Facilities staff plan to bring forward a 2025 Capital Improvement Plan, which will include options for prioritization, this fall, Wagner said. But a spreadsheet shared with lawmakers outlines the projects that SB450 could help bring to fruition.

Among them: 13 new schools, 32 replacement schools, two phased replacement schools and four building additions. The estimated cost for those projects is $3.39 billion.

Wagner said the bond rollover is expected to generate $2.9 billion, which he called a conservative estimate. Prior bond initiatives, he said, have ended up generating more money than originally calculated.

“The 2015 program was very successful at addressing capacity needs, especially at the elementary level,” he said. “This is the appropriate time in our I guess collective history to begin aggressively renewing that capital resource, so schools that were built in the 50s, 60s, even the early 70s have lived their useful life.”

The front entrance of Las Vegas Academy of the Arts in downtown Las Vegas as seen on July 8, 2021. (Jeff Scheid/The Nevada Independent)

The stately red-brick building commands attention in downtown Las Vegas. With Art Deco-style touches and palm trees flanking its entrance, Las Vegas Academy of the Arts conveys a Hollywood-esque representation of schools. 

But age-related problems come with its beauty. Built in 1930, it was the original site of Las Vegas High School. Principal Scott Walker, who is entering his 11th year leading the now-magnet school, rattles off the issues: The air-conditioning system either freezes students and staff or provides no heat respite at all. There’s only an on-off switch. Plumbing failures have created flooding in the outdoor courtyard and sewage smells inside. Hallways are dark and ceilings are low. There are no ramps or elevators. And the occasional passerby wanders onto the campus, which includes the main building, gymnasium, theaters and other smaller, detached buildings.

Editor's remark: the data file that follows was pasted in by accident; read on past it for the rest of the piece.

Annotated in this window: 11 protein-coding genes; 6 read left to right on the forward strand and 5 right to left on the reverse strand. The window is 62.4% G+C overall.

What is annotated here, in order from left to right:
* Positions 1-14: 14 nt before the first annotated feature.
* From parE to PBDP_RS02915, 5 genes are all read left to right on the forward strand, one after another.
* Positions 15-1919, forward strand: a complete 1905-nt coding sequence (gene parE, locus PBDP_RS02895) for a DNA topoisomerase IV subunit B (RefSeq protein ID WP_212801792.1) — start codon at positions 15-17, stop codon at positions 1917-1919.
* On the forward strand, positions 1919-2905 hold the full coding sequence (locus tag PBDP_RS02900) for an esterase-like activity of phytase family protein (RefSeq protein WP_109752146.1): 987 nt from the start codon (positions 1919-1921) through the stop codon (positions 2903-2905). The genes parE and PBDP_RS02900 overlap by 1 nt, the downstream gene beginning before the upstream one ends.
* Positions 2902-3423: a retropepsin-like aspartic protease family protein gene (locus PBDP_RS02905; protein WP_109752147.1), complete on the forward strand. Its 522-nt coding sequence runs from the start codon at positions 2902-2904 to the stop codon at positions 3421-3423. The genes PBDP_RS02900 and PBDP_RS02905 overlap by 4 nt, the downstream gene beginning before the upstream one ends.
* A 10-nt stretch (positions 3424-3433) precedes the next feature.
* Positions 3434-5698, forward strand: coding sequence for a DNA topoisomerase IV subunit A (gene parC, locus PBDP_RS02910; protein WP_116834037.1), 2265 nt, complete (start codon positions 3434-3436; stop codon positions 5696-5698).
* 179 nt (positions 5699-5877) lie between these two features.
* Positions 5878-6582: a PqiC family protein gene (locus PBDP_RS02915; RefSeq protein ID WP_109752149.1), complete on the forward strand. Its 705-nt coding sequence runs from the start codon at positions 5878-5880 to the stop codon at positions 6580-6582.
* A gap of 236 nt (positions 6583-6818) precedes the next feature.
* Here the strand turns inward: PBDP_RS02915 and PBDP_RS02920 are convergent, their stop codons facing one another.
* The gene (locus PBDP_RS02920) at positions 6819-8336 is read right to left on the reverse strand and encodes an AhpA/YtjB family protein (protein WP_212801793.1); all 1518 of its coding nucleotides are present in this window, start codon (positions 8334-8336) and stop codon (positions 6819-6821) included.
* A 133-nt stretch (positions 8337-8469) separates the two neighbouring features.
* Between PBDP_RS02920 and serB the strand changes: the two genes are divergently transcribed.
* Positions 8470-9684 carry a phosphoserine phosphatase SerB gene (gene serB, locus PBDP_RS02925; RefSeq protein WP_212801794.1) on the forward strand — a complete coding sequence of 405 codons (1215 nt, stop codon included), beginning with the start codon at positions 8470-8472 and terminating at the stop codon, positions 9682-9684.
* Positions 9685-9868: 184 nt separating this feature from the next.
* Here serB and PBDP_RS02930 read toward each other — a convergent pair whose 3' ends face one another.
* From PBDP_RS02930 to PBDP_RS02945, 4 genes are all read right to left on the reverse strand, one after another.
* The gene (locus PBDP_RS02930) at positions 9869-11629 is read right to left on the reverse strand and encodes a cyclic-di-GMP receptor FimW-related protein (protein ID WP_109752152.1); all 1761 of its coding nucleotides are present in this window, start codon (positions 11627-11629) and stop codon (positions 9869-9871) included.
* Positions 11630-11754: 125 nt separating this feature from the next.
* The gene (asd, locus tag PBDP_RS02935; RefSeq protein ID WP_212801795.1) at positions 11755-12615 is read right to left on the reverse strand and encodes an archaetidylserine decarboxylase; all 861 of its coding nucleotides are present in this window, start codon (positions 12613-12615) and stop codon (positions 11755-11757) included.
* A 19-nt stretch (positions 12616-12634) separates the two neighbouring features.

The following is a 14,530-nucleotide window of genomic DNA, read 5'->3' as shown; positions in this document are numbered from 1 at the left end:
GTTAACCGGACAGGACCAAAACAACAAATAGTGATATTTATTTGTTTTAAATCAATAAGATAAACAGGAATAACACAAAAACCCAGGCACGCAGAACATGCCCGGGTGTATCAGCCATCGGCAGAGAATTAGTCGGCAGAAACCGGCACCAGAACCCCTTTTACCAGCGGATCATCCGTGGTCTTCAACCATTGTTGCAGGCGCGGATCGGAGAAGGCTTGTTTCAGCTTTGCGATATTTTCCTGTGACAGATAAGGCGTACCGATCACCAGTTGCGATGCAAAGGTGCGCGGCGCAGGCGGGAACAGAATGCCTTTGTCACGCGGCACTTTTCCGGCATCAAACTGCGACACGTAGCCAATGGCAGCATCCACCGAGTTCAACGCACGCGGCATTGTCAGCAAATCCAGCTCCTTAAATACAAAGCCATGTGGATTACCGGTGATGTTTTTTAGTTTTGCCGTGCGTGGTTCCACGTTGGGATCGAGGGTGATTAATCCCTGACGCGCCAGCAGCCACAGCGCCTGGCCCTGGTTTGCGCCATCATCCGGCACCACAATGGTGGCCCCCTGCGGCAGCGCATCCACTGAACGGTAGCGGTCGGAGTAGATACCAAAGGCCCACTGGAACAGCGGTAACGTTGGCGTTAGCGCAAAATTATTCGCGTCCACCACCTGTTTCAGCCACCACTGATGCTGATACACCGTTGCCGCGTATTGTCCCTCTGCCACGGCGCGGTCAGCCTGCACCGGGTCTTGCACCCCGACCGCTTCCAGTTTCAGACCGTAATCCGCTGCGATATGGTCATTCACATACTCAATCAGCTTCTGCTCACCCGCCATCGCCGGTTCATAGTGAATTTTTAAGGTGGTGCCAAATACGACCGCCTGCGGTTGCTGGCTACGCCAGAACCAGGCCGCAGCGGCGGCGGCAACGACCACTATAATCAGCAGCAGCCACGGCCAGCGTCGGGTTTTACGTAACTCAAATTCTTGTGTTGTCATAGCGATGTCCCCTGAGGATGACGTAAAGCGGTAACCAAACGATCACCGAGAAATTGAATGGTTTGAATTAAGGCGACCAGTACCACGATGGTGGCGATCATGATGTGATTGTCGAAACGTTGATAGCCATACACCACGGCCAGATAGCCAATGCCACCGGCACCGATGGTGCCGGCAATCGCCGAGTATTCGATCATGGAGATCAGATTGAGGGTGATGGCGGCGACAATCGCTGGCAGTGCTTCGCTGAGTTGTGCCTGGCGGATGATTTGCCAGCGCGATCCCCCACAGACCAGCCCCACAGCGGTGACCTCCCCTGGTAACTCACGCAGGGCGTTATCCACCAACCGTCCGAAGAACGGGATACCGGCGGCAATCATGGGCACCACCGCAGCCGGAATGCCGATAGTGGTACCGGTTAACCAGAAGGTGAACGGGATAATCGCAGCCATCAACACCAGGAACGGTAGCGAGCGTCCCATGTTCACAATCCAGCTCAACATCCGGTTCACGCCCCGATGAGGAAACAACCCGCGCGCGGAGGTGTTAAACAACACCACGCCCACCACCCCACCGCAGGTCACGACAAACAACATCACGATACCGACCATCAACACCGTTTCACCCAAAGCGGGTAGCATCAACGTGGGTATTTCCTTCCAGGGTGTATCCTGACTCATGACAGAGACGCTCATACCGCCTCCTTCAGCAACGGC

Las Vegas Academy students don’t complain much, he said. They’ve accepted the quirks of the old school. 

“Our kids deal,” he said. “They know that there might be a day that’s too hot or too cold in here.”

The bond rollover, however, could grant the school what Walker sees as long-overdue updates. Las Vegas Academy of the Arts is listed as one of the buildings slated for a phased replacement. But the replacement won’t involve any bulldozing.

The main academic building and gymnasium are listed on the National Register of Historic Places.

A handful of years ago, students, alumni, parents, staff and community members came together to talk about how to upgrade the campus without sacrificing any historic integrity, Walker said. Several architecture firms proposed plans, which the group mulled. Ultimately, one firm created a model rendering, which sits in the school’s library to this day.

Blue figurines in the model represent new or modernized buildings, excluding the main academic building and gymnasium, which would be untouched given their historic status. A new six-story building, which would house a student union, anchors the proposed changes.

For a while, Walker never thought he would see the model — or something like it — come to life. But the bond rollover has given him more optimism.

“I still think it’s ideal,” he said, referring to the architectural model. “However, I’ll take what we can get. I’m so thrilled that this passed because I’m hoping that I could at least see it before I retire.”

His enthusiasm for an upgraded campus isn’t solely about aesthetics or creature comforts. Walker said it could allow him to increase enrollment to 2,200 — up from roughly 1,700 — allowing more students the chance to attend the arts magnet school. He also envisions more laboratories for engineering and technology-related courses, giving his students a boost if they want to enter production-oriented jobs. 

The possibilities, he said, seem endless.

“I can imagine,” he said, his voice trailing off.

It’s a situation that educators are experiencing five miles away at Myrtle Tate Elementary School. Last week, they were busy unpacking boxes and injecting their rooms with colorful decorations, wondering what the new year in a new building would bring.

Popek, the school’s principal, said she plans to closely monitor student data to see whether the upgraded environment leads to improved academics.

Ginger Stevens, the music teacher, has observed a different potential ripple-effect: landscaping and home improvements in the nearby neighborhood. Her own four kids attended the original Myrtle Tate Elementary School. They took photos outside before it was razed to make way for the new building.

But Stevens — surrounded by a sea of bass bars and xylophones  — said she is already feeling at home in the new building.

“My storage is ginormous,” she said. “And I’m filling it up really quickly.”